Sandy Fabritz-Whitney: It goes back to how each state sort of responds to these things. We have had decades to respond since the mid 60's even going back that far when the Central Arizona Project was authorized then moving forward in time the Groundwater Management Act, that act put in place mandatory water conservation for all water users. Many of those were already implementing those measures. But that required mandatory water reductions already, so more efficiency. You add on top of that the additional requirements for conserving ground water through the 100 years water supply rules and the ability to augment those water supplies through underground storage and recovery and through the Water Banking Authority. We have stored in this state over 8 million acre-feet. We have extra water stored in the aquifer to protect folks against shortage, in addition to preserving the ground water supplies long term.
Ted Simons: Last question: the plans in place -- obviously there's confidence at this desk that things will be okay. But we had a 100-year drought here, the worst 14-year period in the last 100 years. Are there plans if X turns into X-squared?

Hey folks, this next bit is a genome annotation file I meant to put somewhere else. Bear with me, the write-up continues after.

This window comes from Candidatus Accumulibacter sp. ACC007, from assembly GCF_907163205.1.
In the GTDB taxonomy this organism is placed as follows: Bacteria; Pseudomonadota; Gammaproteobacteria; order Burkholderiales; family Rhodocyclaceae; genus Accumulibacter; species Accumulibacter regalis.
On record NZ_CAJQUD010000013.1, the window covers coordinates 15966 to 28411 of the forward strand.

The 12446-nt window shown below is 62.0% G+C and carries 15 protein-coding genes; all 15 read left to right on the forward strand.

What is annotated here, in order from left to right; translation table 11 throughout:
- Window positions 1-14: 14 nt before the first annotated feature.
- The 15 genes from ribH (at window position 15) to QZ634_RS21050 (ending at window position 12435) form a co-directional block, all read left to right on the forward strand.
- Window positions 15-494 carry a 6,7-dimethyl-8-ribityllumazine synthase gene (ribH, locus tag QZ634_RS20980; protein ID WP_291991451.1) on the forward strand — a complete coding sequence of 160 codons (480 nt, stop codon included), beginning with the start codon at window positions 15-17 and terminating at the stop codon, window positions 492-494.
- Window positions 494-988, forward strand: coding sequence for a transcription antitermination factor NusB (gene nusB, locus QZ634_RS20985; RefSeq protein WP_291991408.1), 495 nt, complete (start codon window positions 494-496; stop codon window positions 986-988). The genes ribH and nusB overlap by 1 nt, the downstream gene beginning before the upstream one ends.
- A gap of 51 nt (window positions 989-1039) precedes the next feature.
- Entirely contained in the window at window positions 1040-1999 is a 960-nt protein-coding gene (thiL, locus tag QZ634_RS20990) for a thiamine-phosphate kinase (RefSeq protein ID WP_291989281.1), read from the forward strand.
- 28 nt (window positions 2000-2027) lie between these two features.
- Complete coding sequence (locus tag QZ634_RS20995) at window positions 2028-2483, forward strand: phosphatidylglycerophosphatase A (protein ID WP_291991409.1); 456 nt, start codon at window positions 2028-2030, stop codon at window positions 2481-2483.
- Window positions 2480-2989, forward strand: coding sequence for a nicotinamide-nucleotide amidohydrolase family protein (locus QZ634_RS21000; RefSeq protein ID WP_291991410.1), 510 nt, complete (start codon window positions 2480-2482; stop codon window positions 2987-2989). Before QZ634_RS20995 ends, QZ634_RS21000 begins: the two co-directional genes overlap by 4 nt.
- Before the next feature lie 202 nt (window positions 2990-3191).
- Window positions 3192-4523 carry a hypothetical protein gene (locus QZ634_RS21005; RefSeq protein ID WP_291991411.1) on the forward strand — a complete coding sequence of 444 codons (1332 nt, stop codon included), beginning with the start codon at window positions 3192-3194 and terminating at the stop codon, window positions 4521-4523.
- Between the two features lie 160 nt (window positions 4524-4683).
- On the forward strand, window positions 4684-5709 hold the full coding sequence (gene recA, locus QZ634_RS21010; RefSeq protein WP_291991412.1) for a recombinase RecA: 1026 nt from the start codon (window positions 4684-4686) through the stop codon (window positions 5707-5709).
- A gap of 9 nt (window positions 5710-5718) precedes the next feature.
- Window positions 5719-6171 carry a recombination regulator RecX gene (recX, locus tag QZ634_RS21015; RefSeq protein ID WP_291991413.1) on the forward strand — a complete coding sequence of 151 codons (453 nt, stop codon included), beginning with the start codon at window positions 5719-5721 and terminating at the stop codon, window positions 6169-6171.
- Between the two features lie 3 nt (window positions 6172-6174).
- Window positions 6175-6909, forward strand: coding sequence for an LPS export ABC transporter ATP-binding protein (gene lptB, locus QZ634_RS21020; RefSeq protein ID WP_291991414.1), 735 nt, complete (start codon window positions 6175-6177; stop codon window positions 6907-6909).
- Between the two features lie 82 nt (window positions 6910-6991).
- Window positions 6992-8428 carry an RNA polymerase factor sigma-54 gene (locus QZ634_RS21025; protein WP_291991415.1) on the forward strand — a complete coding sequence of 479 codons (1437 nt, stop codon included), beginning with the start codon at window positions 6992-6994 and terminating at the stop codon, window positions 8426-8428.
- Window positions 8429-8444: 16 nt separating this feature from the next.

David Modeer: I think we are developing plans is what I would say right now. The concerns of southern Nevada are different than ours. Their circumstances are a bit different. They don't have agriculture that offsets things or places to store a lot of water. So if the drought continues and we get down to much lower levels, it's a real concern for all of us. As a result of that, we are working together, the three lower basin states, very cooperatively, along with the upper basin. There’s a role for the upper basin to play in managing this drought. I believe we will. We have shown a capacity to work together, come up with some compromises to fend off this drought for a period of time. No one knows how long it's going to last or how deep it's going to get.
Ted Simons: Thank you both for being here. We appreciate it.
David Modeer: Thank you for having us.
Sandy Fabritz-Whitney: Thank you.
Focus on Sustainability: Urban Heat Island Mitigation
- Buildings, roads, parking lots and other man-made structures have caused the average nighttime temperatures in the Phoenix Area to increase dramatically. Mick Dalrymple, Arizona State University’s Energize Phoenix Project Manager, has a plan to reduce nighttime temperatures by one degree. Dalrymple will discuss his plans.
- Mick Dalrymple - Project Manager, Arizona State University’s Energize Phoenix
| Keywords: temperature
Ted Simons: Buildings, roads, parking lots and other man-made structures have caused nighttime temperatures in the Valley to increase dramatically. Mick Dalrymple is ASU’s Energize Phoenix project manager and he has a plan to reduce those nighttime temperatures. Welcome to "Arizona Horizon."